Visual, Auditory, And Kinesthetic Learners (page 2)

By — John Wiley & Sons, Inc.
Updated on Dec 31, 2010

Visual, Auditory, And Kinesthetic Learners

Now we're getting to the heart of the visual-auditory-kinesthetic theory. It is true that some people have especially good visual or auditory memories. In that sense there are visual learners and auditory learners. But that's not the key prediction of the theory. The key prediction is that students will learn better when instruction matches their cognitive style. That is, suppose Anne is an auditory learner and Victor is a visual learner. Suppose further that I give Anne and Victor two lists of new vocabulary words to learn. To learn the first list, they listen to a tape of the words and definitions several times; to learn the second list, they view a slide show of pictures depicting the words. The theory predicts that Anne should learn more words on the first list than on the second whereas Victor should learn more words on the second list than on the first. Dozens of studies have been conducted along these general lines, including studies using materials more like those used in classrooms, and overall the theory is not supported. Matching the "preferred" modality of a student doesn't give that student any edge in learning.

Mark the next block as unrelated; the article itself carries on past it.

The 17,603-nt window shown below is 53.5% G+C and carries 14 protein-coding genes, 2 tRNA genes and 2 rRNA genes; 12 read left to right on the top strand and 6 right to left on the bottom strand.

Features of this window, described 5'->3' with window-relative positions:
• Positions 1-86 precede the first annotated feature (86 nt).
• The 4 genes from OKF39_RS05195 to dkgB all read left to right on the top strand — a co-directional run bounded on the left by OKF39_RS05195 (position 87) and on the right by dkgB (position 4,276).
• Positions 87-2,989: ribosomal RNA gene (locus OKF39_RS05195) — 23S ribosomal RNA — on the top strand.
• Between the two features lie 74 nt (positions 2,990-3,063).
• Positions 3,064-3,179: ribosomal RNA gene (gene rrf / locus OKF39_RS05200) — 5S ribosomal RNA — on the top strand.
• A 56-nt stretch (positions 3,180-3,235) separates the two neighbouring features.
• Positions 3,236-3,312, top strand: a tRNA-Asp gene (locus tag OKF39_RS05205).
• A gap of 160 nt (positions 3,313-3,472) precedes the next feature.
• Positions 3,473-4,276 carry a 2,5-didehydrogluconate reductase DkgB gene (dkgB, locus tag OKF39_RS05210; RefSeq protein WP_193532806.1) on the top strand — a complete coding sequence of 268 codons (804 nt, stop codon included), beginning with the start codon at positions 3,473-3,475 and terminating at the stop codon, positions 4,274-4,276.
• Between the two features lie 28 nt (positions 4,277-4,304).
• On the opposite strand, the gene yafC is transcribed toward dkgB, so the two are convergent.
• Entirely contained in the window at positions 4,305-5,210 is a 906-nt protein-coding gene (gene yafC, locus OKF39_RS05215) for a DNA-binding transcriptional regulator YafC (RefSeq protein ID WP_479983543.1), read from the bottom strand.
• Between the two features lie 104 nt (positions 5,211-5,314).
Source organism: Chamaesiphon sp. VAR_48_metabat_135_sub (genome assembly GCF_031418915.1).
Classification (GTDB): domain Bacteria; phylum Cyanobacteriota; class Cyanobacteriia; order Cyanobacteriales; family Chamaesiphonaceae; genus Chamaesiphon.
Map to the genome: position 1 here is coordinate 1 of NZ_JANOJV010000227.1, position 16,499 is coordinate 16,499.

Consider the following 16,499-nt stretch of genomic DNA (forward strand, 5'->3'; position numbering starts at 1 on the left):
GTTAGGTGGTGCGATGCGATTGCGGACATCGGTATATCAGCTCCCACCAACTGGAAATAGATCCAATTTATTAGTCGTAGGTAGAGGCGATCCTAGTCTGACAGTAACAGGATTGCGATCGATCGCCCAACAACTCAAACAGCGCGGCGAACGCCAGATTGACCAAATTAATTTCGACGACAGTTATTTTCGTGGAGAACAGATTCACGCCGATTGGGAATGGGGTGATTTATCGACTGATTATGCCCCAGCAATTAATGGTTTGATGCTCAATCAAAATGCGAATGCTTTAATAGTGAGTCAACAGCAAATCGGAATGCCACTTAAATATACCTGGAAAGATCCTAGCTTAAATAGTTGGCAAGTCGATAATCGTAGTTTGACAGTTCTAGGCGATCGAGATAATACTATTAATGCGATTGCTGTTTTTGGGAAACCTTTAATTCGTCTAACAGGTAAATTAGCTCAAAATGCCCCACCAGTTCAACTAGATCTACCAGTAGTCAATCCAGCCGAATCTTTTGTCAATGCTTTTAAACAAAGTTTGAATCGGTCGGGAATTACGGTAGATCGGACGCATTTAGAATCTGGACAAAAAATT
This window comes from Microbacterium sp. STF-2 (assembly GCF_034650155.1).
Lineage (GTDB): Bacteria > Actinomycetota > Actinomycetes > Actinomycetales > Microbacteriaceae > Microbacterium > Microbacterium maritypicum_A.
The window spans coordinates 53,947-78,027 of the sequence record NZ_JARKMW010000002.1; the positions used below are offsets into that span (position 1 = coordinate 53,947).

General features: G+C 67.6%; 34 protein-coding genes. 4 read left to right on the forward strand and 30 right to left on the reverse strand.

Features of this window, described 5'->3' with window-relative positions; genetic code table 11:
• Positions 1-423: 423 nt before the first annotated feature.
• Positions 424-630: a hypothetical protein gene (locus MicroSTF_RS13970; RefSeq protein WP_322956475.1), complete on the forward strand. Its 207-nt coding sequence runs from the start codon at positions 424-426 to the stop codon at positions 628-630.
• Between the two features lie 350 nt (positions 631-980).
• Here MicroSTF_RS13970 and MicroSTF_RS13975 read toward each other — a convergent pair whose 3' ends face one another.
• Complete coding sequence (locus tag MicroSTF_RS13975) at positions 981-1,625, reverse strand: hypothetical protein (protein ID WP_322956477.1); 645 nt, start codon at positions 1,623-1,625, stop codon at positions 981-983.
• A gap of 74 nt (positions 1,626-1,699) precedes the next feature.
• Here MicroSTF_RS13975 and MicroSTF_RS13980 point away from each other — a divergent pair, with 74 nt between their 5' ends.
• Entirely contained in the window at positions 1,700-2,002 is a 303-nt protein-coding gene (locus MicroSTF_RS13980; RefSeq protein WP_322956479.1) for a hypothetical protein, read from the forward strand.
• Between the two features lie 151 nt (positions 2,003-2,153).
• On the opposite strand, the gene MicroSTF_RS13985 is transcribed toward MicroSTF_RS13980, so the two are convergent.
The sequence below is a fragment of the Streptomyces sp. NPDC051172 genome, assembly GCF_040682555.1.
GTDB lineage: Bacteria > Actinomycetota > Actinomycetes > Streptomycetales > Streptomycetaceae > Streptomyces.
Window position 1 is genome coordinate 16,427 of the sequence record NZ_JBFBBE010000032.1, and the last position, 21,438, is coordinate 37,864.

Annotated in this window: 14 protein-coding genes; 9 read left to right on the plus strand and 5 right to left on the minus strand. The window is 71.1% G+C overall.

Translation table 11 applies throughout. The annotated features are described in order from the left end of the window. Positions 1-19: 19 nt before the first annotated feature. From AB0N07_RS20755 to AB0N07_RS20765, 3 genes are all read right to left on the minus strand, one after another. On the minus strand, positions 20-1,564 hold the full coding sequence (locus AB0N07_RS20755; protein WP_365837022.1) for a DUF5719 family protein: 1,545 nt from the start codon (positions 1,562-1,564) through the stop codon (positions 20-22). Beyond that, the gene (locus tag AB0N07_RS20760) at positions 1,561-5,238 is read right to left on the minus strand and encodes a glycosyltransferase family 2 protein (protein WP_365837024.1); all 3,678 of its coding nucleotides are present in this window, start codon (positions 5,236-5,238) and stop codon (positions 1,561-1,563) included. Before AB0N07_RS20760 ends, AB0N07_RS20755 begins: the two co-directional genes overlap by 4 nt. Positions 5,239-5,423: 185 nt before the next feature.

How can that be? Why doesn't Anne learn better when the presentation is auditory, given that she's an auditory learner? Because auditory information is not what's being tested! Auditory information would be the particular sound of the voice on the tape. What's being tested is the meaning of the words. Anne's edge in auditory memory doesn't help her in situations where meaning is important. Similarly, Victor might be better at recognizing the visual details of the pictures used to depict the words on the slides, but again, that ability is not being tested.

The situation described in this experiment probably matches most school lessons. Most of the time students need to remember what things mean, not what they sound like or look like. Sure, sometimes that information counts; someone with a good visual memory will have an edge in memorizing the particular shapes of countries on a map, for example, and someone with a good auditory memory will be better at getting the accent right in a foreign language. But the vast majority of schooling is concerned with what things mean, not with what they look like or sound like.

So does that mean that the visual-auditory-kinesthetic theory is correct some small proportion of the time, such as when students are learning foreign language accents or countries on a map? Not really. Because the point of the theory is that the same material can be presented in different ways to match each student's strength. So what the teacher ought to do (according to the theory) is this: when learning countries on a map, the visual learners should view the shapes of the countries but the auditory learners should listen to a description of each country's shape; and when learning a foreign accent, the auditory learners should listen to a native speaker but the visual learners will learn more quickly if they view a written representation of the sounds. It seems obvious that this approach won't work.

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